King is 80 now. She’s by no means retired. She runs her foundation, the Billie Jean King Foundation, a nonprofit dedicated to developing the next generation of leaders through sports, education and activism. (Her brand of activism: “inclusive change.”) She regularly consults with Fortune 500 companies on inclusion, and, 50 years after she founded the Women’s Tennis Association (at the time, focused on a unionizing effort for equal pay), she recently, after a multiyear coordinated effort, helped launch the Professional Women’s Hockey League.

King is also still active in the fight against HIV/AIDS. “The board of the Elton John AIDS Foundation kicked Elton and me off the same day,” she says with a laugh. “They made Elton emeritus and I'm the ‘president forever.’ But we don't have to go to the meetings anymore. But Ilana still goes, and there's so much to do still. We want to get rid of AIDS.”

She makes time for TV binge-watching dates with Kloss, 68, whom she first met 52 years ago, when the South African-born Kloss was a ball girl for a tournament in Johannesburg. The two reconnected about 15 years later and wed in 2018. King remains smitten today: “Ilana is the best thing that ever happened to me. She inspires me every day. We often say ‘I dream it and she builds it.’ She has an amazing ability to get in the solution and move things forward without ever losing sight of the original vision. Not everyone can do that.”

The two will travel to Paris for the Olympics this summer and King says she’s ready for “tennis, volleyball, all of it.”

The woman is busy. And yet, her age comes up a lot, she says. “I have to deal with ageism all the time, and it really is irritating. People love to remind me of my age: ‘You can't do this. You can't do that.’ ”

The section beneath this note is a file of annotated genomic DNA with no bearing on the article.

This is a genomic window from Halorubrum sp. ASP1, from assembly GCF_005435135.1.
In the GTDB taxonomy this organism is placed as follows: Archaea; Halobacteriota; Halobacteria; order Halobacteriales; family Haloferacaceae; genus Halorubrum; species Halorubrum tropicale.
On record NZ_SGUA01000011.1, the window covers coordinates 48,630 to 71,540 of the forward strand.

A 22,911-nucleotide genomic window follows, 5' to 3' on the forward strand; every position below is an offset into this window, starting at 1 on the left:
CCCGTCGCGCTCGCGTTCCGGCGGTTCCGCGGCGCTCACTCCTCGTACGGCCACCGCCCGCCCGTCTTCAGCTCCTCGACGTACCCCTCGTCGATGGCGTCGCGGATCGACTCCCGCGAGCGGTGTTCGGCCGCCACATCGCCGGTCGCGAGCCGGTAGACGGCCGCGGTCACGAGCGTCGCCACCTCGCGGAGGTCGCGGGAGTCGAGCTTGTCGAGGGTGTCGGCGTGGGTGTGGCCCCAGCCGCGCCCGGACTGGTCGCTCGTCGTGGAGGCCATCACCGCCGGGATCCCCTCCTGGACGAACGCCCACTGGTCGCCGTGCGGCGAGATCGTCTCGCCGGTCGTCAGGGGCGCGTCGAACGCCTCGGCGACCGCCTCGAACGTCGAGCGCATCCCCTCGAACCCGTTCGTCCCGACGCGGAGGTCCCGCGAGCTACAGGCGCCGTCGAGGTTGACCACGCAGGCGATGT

<p><a href="" data-component="link" data-source="inlineLink" data-type="externalLink" data-ordinal="1">Nolwen Cifuentes</a></p>

“Hold on,” I say, somewhat incredulously. “When was the last time someone told Billie Jean King she could not do something?”

King brings that perspective to her newest endeavor. She’s teamed up with cruelty-free cosmetics brand e.l.f. Beauty to help diversify the corporate landscape — from the top down. “A diverse board creates more opportunities and is more profitable,” King says, adding that then “the change can trickle down.” The Oakland-based beauty company, King notes, is one of only four publicly traded U.S. companies—out of 4,200—with a board of directors composed of two-thirds women and one-third diverse representation. So the company is sponsoring a training program for 20 director candidates through the National Association of Corporate Directors Accelerate program, a two-year program designed to help executives with minimal boardroom experience prepare for what can be career-changing (and lucrative) board service.

King says she had her own accelerated program. “Women who are in sports learn how to lead. Ninety-five percent of women in C-suites identify as being an athlete. That is a huge factor. If you want to be a leader, a mover, a shaker, maybe have the vision for the future, you're going to find them probably from sports in some way.” The folks at e.l.f. Beauty, known as much for their viral campaigns and Super Bowl ads starring Jennifer Coolidge and Judge Judy as for their affordable (and in the zeitgeist) products, clearly agree.

Related: What It Was Really Like Doing Jury Duty for e.l.f Cosmetics’ Epic Judge Judy Super Bowl Commercial (Exclusive)